From 2007 to 2012, a Georgia man rolled through various events at Daytona International Speedway in Daytona Beach, Florida and stole from team trailers and motorhomes. This week, his conquest culminated in a 10-year jail sentence.
The man, 55-year-old Steven Sanders, allegedly kept a log of all of his thefts—the Daytona count totaled to 13, according to The Daytona Beach News-Journal. But Sanders doesn’t even get to begin new his sentence yet, since he must first finish out the five years he already has for thefts at another Florida raceway.
Fans originally caught Sanders in March of 2012 as he attempted to sneak into a vehicle at the NHRA Gatornationals in Gainesville, Florida. The fans evidently would not have any of that, as the News-Journal reports that their forced capture resulted in Sanders needing to take a trip to the hospital before the local jail.
Theft charges that go along with Sanders’ newest prison sentence include Rolex watches, credit cards, debit cards, cash and racing credentials—including one from racer and Grey’s Anatomy actor Patrick Dempsey. (Perhaps the ladies will start a GoFundMe to pay Sanders’ $25,000 restitution and investigation charges, in attempts to get some insight as to how he got into that motorhome.)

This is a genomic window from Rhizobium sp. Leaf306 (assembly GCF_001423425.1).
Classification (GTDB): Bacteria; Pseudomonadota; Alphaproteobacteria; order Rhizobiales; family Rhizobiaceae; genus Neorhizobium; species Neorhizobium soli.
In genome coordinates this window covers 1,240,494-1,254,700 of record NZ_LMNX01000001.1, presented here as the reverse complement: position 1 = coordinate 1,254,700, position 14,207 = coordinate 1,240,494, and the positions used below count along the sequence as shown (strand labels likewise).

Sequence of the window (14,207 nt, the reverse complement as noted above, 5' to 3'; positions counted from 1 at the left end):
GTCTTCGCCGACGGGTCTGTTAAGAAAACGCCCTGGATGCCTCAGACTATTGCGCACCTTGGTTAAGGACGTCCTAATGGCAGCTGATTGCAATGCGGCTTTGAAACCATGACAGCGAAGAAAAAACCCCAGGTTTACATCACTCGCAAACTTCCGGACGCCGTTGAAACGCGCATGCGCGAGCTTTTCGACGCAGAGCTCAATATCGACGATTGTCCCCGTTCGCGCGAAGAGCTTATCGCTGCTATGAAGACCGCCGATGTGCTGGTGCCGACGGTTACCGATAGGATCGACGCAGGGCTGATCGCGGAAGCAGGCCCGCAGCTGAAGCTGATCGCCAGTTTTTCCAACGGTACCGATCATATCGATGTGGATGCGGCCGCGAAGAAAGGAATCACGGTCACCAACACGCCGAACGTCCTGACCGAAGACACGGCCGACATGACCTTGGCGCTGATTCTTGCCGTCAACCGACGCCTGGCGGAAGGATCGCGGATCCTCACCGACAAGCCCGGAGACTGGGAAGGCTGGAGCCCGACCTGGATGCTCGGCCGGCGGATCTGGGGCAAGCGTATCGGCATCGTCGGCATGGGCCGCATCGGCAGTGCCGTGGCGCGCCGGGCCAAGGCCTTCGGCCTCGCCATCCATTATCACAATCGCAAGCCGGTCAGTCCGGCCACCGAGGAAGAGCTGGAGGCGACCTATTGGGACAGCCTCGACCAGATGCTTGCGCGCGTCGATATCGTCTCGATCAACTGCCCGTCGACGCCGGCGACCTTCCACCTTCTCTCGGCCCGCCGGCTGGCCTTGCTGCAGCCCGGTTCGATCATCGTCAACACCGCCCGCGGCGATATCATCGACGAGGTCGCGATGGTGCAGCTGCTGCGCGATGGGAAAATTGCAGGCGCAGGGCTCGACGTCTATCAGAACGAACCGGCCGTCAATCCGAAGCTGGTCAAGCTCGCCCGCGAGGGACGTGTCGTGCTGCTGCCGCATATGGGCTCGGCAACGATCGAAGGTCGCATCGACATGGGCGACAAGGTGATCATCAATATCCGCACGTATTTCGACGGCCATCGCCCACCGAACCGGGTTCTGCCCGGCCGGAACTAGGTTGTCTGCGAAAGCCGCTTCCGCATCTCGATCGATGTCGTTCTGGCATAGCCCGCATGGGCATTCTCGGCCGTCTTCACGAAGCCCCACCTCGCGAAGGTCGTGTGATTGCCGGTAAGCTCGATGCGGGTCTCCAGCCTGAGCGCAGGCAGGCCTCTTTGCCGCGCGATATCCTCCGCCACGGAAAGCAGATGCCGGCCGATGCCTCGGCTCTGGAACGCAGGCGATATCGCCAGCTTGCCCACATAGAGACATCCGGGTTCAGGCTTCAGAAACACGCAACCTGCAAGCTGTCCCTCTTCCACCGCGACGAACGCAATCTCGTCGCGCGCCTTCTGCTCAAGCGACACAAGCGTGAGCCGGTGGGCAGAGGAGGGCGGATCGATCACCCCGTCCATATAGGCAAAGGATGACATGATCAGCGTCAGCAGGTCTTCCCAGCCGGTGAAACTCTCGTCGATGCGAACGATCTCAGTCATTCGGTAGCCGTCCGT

Records show that Sanders used the stolen cards and money to make purchases “at big box stores as well as McDonald’s,” according to the News-Journal. It’s almost funny to imagine him rolling up to the dollar menu, using stolen funds while wearing his new (kind of?) Rolex watches.
Sanders went into his sentencing on Friday with the potential to get between 39 months and 110 years in prison. That equates to a range of approximately, er, 107 years for his fate as a free man.
The News-Journal reports that Assistant State Attorney Tammy Jaques asked for a 30-year sentence for Sanders, as it could help to “ensure that fans and racers at Daytona International Speedway would be safe from Sanders’ pilfering.” The claim is somewhat valid given that Sanders would be around 85 years old at his release, but don’t count those old folks out.
But Sanders may not even have to serve his entire 10-year sentence, as he apparently has enough (non-stolen) money to pay back the restitution charges with help from his sister. That, his lawyers told the News-Journal, means that he could be free in about two years—almost a third of the length of his theft spree.
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